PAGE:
The central challenge of the storm that campaigns and government officials began preparing for Monday was how to allow voting to proceed in the event of power loss. State elections officials announced plans to move polling locations, assured the public that most voting equipment operates on batteries and described arrangements with regional utilities to prioritize the restoration of power at hundreds of polling locations across the commonwealth.
Additionally, Gov. Robert F. McDonnell (R) urged local registrars to extend absentee voting hours later in the week to make up for the disruption caused by the closure of dozens of early voting locations Monday and Tuesday.
“Obviously the general election is next Tuesday, and the election is going to have to take place,” said Don Palmer, secretary of the Virginia State Board of Elections. “There’s nothing in the code to allow for moving Election Day.”
Even before its arrival, Sandy forced President Obama and Republican challenger Mitt Romney to cancel scheduled appearances in Virginia this week at a time when both are heavily contesting a state that ranks as one of the year’s top two or three battlegrounds, along with Ohio and Florida.
The storm also forced the closure of local election offices — and suspension of in-person absentee voting — in 26 localities Monday, most of them in the heavily populated Northern Virginia and Hampton Roads regions. Further closures Tuesday were likely.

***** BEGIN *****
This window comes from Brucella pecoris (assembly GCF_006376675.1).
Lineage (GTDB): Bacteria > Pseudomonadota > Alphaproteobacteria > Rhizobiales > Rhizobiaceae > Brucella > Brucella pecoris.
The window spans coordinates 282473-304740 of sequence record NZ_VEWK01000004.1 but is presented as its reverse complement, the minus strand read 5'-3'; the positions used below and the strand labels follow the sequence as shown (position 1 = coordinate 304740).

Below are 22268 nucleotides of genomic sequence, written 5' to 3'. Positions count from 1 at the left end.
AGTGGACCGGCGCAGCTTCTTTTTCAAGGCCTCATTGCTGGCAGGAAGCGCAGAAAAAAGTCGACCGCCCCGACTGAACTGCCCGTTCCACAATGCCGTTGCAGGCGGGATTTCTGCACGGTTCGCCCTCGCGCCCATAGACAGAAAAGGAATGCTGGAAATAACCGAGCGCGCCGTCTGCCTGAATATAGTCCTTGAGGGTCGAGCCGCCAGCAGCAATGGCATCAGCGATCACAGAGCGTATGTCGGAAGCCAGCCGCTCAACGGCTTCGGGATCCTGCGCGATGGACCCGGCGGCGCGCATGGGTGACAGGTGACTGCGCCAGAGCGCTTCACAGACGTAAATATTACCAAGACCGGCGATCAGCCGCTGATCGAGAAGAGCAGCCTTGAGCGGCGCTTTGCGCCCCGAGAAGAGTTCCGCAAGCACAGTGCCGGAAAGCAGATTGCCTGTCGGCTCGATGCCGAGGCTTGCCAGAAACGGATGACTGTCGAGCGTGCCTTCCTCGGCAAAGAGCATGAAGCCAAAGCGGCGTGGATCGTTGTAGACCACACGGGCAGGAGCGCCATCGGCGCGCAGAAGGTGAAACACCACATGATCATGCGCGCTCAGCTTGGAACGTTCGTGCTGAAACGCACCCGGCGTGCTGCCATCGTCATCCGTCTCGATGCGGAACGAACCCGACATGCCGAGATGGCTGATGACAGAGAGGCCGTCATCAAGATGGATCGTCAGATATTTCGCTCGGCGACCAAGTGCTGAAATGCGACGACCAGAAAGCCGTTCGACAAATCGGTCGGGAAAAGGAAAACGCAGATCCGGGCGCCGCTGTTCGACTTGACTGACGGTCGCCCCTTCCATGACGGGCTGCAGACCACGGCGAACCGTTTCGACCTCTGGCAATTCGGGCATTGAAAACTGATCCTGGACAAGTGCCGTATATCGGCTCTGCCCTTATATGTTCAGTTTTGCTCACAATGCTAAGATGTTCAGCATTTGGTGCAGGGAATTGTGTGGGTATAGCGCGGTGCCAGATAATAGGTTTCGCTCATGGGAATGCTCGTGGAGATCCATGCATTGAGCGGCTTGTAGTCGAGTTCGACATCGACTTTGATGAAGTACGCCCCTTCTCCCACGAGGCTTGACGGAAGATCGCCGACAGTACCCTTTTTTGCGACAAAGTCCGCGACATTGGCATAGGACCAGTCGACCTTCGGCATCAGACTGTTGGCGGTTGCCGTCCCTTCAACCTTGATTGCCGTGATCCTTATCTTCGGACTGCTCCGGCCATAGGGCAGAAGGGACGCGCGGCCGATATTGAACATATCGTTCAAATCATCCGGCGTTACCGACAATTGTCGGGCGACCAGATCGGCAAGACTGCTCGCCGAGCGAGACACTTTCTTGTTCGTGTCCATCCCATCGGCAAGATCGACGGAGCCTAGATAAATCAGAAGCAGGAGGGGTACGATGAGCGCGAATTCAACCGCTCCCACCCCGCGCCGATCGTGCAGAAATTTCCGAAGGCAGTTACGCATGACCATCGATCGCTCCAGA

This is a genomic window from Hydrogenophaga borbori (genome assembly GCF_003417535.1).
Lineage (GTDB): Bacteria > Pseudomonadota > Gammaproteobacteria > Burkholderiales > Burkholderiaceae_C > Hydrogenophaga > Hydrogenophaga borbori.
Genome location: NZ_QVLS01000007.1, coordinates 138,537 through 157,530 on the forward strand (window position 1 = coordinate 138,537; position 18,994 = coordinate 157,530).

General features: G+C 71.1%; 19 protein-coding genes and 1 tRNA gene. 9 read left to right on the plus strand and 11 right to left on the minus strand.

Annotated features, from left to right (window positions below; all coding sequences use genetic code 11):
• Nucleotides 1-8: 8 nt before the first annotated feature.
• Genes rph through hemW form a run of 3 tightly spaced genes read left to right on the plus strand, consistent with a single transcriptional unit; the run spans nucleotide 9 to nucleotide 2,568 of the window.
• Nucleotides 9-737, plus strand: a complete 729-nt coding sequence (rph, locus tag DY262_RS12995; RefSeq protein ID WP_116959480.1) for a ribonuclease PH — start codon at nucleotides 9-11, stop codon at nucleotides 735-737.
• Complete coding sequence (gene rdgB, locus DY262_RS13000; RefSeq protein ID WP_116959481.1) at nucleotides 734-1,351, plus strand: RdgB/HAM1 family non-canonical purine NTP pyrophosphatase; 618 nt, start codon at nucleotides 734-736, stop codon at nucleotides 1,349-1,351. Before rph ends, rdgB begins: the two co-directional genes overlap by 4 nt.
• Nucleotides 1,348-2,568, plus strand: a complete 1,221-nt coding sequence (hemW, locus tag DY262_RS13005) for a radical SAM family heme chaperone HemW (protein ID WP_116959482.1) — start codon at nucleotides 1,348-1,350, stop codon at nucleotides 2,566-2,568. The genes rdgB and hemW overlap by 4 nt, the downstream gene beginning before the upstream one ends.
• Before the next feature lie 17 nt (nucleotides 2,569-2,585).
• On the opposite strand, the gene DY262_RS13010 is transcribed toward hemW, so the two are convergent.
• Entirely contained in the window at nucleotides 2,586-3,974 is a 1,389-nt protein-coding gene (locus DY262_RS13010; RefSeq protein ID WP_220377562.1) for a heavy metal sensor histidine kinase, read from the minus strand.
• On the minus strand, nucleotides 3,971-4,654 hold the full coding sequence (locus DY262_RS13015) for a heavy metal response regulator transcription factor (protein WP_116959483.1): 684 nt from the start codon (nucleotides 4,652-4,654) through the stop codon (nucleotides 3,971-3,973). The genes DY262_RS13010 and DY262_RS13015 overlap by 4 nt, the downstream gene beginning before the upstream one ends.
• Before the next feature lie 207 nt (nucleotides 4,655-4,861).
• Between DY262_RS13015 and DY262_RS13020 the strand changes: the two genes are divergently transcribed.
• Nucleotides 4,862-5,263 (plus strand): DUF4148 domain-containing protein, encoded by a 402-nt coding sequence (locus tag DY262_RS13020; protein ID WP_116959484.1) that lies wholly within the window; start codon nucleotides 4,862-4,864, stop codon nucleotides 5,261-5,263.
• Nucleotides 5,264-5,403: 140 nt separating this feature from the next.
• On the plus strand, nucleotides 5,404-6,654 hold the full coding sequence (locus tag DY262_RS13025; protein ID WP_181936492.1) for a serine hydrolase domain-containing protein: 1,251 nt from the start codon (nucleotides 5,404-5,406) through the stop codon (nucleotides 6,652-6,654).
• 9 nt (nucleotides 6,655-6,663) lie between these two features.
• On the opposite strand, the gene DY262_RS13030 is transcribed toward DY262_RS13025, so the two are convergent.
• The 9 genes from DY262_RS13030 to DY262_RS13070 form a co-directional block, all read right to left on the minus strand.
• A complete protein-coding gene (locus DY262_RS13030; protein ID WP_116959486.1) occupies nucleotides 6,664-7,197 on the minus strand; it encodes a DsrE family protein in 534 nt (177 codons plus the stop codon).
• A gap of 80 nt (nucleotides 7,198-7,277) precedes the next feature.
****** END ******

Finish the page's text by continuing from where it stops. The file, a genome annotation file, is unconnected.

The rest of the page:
Obama’s campaign closed field offices in those areas too, as did the two candidates for Senate, Democrat Timothy M. Kaine and Republican George F. Allen. A threatening snowstorm could cause further disruptions in the state’s Appalachian region to the west.
Community events that typically give the campaigns a chance to connect with voters were canceled too — including the annual Halloween parade in Leesburg.
“We are urging everyone to take appropriate safety precautions and to follow the guidance of emergency management and public safety officials,” Obama spokeswoman Marianne Von Nordeck said.
Less clear was how damaging the curtailment of voting and campaign activity would be — or to whom. Absentee voting gave Obama a huge boost in Virginia in 2008, and both the Obama and Romney campaigns are keeping their candidates out of a state that they undoubtedly both would have otherwise barnstormed in the final week of the cycle.
“Obviously, we would have preferred clear skies and a continuation of our get-out-the-vote efforts,” said Brian Moran, chairman of the Democratic Party of Virginia. “It means we’ll have to redouble our efforts to make sure that our voters have every opportunity to vote.”